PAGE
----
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The 'Global War on Terror'

Draghici, C. (2009). The 'Global War on Terror'. In: Sriram, C. L., Martin-Ortega, O. & Herman, J. (Eds.), War, Conflict and Human Rights: Theory and Practice. (pp. 138-159). Routledge, Taylor & Francis Group.


The war on terror is a peculiar type of conflict: at times it involves military operations, subject to international humanitarian law, but for the most part it consists of law-enforcement action, bound to observe international human rights law.

• In times of war or other public emergencies, States can lawfully derogate from some of their human rights obligations. In times of peace, some measure of interference with certain rights may also be permitted to accommodate security concerns. The proportionality of such restrictions should, however, always be respected.

• The war on terror has entailed arbitrary deprivations of life and liberty, the use of torture and degrading treatment against suspected terrorists, the supression of due process guarantees, unwarranted interference with the right to private life, freedom of expression and association, as well as restrictions on the rights of aliens.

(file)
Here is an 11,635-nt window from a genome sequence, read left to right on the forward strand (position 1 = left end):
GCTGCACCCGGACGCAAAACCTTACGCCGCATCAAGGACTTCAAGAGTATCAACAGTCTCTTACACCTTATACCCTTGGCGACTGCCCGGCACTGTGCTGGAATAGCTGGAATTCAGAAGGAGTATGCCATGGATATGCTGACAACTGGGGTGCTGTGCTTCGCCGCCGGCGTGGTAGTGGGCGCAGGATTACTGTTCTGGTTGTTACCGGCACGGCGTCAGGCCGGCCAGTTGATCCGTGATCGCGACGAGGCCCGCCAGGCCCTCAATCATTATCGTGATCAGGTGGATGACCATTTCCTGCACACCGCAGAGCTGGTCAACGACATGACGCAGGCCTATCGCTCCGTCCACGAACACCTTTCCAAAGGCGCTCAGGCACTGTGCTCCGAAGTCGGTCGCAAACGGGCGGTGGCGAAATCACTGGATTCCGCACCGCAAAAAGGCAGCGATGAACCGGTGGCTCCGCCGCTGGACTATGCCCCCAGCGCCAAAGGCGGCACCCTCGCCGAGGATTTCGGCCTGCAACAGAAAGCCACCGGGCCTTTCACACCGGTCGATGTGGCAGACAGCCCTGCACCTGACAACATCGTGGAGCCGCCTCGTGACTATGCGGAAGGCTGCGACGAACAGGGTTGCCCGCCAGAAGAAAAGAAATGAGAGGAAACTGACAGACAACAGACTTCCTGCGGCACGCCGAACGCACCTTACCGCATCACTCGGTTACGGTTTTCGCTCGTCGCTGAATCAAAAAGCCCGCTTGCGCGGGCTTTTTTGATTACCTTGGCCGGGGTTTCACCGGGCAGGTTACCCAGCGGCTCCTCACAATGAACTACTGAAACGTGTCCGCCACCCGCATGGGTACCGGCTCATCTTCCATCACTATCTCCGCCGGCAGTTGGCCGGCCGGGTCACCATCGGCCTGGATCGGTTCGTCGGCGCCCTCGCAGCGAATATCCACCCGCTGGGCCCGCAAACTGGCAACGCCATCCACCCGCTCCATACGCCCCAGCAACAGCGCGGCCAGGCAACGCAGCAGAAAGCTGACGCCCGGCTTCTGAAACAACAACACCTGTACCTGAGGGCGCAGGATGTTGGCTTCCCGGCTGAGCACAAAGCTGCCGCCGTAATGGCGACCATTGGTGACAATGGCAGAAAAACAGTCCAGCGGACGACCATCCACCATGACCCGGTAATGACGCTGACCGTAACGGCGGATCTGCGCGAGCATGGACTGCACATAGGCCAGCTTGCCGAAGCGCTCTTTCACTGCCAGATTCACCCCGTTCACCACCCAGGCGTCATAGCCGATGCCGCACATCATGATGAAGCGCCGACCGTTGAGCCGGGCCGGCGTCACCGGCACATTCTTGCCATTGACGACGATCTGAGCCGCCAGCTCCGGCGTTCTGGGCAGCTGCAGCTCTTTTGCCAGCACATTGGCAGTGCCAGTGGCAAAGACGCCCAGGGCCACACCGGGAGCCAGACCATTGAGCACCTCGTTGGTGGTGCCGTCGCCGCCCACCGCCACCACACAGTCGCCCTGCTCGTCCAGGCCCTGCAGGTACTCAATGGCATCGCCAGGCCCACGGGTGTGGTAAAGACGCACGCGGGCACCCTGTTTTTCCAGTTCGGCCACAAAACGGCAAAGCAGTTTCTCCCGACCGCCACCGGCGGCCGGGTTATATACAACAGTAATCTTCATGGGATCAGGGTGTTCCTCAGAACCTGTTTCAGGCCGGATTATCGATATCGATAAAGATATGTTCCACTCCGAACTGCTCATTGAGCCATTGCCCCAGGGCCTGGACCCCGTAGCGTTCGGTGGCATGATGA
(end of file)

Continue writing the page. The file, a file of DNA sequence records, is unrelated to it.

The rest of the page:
• The human rights cost of the global war on terror regards both the excesses of national policies and multilateral (especially UN) action.

Publication Type: Book Section
Subjects: J Political Science > JX International law
Departments: The City Law School > Academic Programmes
The City Law School > International Law and Affairs Group
The City Law School > Institute for the Study of European Laws
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